I bet a lot of IT professionals who are really serious about their work are like me. When they see an error or warning message like this, their first instinct is to find out what the problem is and fix it. That’s what I did when I saw this error while configuring a SQL Server 2012 Always On Availability Group. I searched blog posts, forum posts, mailing lists, KB articles, and everything I can think of. I’ve seen this error message before and I know exactly what to do. I’ve done this many times. Except this time, I didn’t do what I knew I needed to do.
Understanding the underlying architecture design is key to addressing warning and/or error messages like this. Microsoft KB article 2833122 outlines the different causes of this warning message when you are working with SQL Server 2012 Always On Availability Groups. I knew causes #1 and #2 do not apply to me because I’m already running on Windows Server 2012 with SQL Server 2012 with Service Pack 1. In the past, I had to install the required hotfix for Windows Server 2008/R2 to get this to work. But check this out. If you look closely at causes #3 and #4, and you understand the underlying architecture design, you might miss out the last phrase (emphasis mine.)
…you can safely ignore the warning message.
That’s it. No panicking, no pressing of the emergency button, no dialing 911. Again, the key thing here is “understanding the architecture design.” In my case, it is a SQL Server failover clustered instance configured with an Always On Availability Group whose standby replica is on a different network subnet. I had to explicitly configure the node weight of the secondary replica to zero (0) because it is on a different network subnet. I do not want that node to affect the SQL Server failover clustered instance that is running in my primary data center. Ironically, I was the one who designed the architecture but was the very first one who panicked. 🙂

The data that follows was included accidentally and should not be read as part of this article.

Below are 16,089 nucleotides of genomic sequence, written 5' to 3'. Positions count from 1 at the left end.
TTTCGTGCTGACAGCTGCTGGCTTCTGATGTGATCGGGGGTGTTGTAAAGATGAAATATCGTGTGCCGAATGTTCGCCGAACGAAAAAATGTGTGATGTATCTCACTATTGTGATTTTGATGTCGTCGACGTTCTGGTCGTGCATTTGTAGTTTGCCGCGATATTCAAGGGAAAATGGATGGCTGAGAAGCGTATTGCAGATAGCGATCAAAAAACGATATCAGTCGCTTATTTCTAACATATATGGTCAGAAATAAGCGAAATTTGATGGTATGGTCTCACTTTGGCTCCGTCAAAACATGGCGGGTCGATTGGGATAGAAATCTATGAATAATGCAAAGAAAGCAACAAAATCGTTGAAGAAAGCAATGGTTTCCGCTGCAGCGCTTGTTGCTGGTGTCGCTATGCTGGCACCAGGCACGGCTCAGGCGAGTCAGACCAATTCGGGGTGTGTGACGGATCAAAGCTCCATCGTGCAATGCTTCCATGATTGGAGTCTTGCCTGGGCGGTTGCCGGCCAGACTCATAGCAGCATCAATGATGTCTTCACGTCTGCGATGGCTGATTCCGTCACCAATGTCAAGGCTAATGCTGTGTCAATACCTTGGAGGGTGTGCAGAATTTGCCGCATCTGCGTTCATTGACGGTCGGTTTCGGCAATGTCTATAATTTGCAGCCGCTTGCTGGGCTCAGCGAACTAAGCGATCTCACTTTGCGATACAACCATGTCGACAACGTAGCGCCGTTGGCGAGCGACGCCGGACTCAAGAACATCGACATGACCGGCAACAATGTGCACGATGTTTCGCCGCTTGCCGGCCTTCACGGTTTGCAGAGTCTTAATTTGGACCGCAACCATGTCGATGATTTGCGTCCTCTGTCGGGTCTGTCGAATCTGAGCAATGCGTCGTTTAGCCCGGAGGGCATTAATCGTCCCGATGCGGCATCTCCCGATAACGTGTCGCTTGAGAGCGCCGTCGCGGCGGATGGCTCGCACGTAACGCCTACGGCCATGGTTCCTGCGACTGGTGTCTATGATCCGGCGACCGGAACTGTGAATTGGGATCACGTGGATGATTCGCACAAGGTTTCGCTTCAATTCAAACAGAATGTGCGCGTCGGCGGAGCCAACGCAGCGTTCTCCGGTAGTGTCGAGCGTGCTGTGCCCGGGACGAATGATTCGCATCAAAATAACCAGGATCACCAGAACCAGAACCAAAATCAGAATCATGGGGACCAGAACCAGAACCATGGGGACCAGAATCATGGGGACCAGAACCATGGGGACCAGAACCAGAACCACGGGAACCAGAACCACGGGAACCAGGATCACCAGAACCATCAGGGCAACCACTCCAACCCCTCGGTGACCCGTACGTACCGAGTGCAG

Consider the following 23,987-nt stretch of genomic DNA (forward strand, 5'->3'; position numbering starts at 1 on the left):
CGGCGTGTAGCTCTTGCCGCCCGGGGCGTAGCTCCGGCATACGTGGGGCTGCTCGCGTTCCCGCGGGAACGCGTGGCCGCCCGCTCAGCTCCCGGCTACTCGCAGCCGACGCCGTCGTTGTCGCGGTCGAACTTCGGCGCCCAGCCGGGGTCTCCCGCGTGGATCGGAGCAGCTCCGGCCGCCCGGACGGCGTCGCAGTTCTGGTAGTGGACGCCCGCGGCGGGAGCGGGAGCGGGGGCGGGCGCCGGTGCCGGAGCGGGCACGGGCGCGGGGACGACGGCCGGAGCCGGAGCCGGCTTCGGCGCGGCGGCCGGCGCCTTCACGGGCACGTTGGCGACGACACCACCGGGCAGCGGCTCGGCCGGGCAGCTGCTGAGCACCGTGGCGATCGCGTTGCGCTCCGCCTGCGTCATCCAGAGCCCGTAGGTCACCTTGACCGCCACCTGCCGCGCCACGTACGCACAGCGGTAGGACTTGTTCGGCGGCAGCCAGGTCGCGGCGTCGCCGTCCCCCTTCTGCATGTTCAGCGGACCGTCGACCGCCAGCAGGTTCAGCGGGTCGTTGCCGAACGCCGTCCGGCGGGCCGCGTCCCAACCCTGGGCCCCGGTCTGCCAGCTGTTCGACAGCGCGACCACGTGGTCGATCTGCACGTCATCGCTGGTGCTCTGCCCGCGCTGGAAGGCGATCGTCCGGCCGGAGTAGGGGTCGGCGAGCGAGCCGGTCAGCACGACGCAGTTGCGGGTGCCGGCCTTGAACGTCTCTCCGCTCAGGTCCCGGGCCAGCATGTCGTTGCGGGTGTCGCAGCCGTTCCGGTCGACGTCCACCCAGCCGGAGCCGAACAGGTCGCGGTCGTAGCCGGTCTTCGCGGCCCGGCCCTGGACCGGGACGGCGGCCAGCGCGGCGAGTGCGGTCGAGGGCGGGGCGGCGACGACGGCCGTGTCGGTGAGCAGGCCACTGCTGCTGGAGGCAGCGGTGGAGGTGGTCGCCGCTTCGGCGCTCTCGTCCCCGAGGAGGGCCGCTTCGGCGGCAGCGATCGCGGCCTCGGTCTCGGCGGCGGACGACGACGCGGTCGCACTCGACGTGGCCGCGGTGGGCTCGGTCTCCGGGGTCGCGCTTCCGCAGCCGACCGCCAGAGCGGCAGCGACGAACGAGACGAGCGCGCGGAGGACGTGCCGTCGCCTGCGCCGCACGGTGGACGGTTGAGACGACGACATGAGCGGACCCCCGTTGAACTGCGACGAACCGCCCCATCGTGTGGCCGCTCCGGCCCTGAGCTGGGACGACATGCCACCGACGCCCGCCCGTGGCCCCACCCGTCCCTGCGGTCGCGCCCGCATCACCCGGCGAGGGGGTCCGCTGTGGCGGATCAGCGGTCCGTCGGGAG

So, the next time you see an error message like this, ask yourself these questions:
- Do I know what caused it?
- Do I understand the underlying architecture design?
- Do I need to resolve it?
- Did I have enough sleep last night?
Feeling helpless and confused when dealing with Windows Server Failover Clustering (WSFC) for your SQL Server databases?
You’re not alone. I’ve heard the same thing from thousands of SQL Server administrators throughout my entire career. These are just a few of them.
“How do I properly size the server, storage, network and all the AD settings which we do not have any control over?”
“I don’t quite understand how the Windows portion of the cluster operates and interacts with what SQL controls.”
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“Our servers are setup and configured by our parent company, so we don’t really get much experience with setting up Failover Clusters.“
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[callout]NOTE: Registration for my online course Windows Server Failover Clustering (WSFC) for the Smart SQL Server DBA will re-open in January 2018. But be sure you do not miss out. This will be the last time that the course will be offered. After this, you will no longer be able to register for the course.[/callout]